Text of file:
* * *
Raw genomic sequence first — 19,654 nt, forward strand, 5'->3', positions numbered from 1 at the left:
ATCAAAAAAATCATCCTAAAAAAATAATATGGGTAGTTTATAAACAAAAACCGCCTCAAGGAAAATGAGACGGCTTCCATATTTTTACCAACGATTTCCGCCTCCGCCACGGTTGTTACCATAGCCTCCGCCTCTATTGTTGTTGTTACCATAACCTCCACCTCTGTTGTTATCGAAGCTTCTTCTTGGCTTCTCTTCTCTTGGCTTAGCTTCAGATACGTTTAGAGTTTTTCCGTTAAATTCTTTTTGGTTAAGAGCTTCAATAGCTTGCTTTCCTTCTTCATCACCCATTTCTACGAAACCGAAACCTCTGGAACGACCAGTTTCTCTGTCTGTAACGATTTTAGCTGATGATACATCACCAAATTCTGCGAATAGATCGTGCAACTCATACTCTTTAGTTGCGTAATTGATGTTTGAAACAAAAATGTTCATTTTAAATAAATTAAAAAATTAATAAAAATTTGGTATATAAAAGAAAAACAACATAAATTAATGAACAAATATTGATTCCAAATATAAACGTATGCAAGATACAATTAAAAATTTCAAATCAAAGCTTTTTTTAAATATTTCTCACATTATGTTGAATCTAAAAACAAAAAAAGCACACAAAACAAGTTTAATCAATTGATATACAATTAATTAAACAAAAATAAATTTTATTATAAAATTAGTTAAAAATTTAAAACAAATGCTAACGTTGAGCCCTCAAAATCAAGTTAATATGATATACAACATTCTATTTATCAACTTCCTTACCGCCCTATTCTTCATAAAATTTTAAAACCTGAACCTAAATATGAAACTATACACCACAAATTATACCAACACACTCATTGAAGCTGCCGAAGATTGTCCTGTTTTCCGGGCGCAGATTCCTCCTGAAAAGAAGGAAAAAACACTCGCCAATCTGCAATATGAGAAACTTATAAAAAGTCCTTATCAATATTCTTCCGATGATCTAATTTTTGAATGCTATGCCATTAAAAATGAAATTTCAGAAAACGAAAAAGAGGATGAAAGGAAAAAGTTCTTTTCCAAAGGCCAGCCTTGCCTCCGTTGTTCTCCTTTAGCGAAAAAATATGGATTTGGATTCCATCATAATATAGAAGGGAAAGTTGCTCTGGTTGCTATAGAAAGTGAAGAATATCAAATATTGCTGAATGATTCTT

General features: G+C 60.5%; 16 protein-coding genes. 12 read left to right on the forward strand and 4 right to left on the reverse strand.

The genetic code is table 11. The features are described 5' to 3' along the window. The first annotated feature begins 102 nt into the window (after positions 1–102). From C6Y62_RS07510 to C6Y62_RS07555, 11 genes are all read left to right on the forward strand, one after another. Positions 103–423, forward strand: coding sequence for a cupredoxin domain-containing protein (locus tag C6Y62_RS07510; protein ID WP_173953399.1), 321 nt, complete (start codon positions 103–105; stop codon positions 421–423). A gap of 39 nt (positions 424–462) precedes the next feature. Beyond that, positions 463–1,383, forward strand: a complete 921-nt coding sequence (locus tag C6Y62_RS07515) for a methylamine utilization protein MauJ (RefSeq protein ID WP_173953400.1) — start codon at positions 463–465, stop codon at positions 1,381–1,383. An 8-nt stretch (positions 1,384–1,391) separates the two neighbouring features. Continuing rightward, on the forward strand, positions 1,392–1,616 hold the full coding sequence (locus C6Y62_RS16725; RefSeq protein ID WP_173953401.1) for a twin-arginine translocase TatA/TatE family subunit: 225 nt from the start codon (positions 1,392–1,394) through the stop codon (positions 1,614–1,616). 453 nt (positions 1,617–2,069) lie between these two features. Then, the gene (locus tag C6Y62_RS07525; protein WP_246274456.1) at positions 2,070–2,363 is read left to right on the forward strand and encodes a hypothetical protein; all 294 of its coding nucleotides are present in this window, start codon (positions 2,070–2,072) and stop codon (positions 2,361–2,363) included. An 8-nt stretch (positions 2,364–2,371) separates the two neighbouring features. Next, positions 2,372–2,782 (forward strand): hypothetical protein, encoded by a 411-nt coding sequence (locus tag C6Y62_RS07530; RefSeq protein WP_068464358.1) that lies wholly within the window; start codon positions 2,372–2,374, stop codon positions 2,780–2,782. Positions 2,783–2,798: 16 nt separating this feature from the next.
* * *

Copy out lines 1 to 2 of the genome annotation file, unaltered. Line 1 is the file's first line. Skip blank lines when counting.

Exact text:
Raw genomic sequence first — 19,654 nt, forward strand, 5'->3', positions numbered from 1 at the left:
ATCAAAAAAATCATCCTAAAAAAATAATATGGGTAGTTTATAAACAAAAACCGCCTCAAGGAAAATGAGACGGCTTCCATATTTTTACCAACGATTTCCGCCTCCGCCACGGTTGTTACCATAGCCTCCGCCTCTATTGTTGTTGTTACCATAACCTCCACCTCTGTTGTTATCGAAGCTTCTTCTTGGCTTCTCTTCTCTTGGCTTAGCTTCAGATACGTTTAGAGTTTTTCCGTTAAATTCTTTTTGGTTAAGAGCTTCAATAGCTTGCTTTCCTTCTTCATCACCCATTTCTACGAAACCGAAACCTCTGGAACGACCAGTTTCTCTGTCTGTAACGATTTTAGCTGATGATACATCACCAAATTCTGCGAATAGATCGTGCAACTCATACTCTTTAGTTGCGTAATTGATGTTTGAAACAAAAATGTTCATTTTAAATAAATTAAAAAATTAATAAAAATTTGGTATATAAAAGAAAAACAACATAAATTAATGAACAAATATTGATTCCAAATATAAACGTATGCAAGATACAATTAAAAATTTCAAATCAAAGCTTTTTTTAAATATTTCTCACATTATGTTGAATCTAAAAACAAAAAAAGCACACAAAACAAGTTTAATCAATTGATATACAATTAATTAAACAAAAATAAATTTTATTATAAAATTAGTTAAAAATTTAAAACAAATGCTAACGTTGAGCCCTCAAAATCAAGTTAATATGATATACAACATTCTATTTATCAACTTCCTTACCGCCCTATTCTTCATAAAATTTTAAAACCTGAACCTAAATATGAAACTATACACCACAAATTATACCAACACACTCATTGAAGCTGCCGAAGATTGTCCTGTTTTCCGGGCGCAGATTCCTCCTGAAAAGAAGGAAAAAACACTCGCCAATCTGCAATATGAGAAACTTATAAAAAGTCCTTATCAATATTCTTCCGATGATCTAATTTTTGAATGCTATGCCATTAAAAATGAAATTTCAGAAAACGAAAAAGAGGATGAAAGGAAAAAGTTCTTTTCCAAAGGCCAGCCTTGCCTCCGTTGTTCTCCTTTAGCGAAAAAATATGGATTTGGATTCCATCATAATATAGAAGGGAAAGTTGCTCTGGTTGCTATAGAAAGTGAAGAATATCAAATATTGCTGAATGATTCTT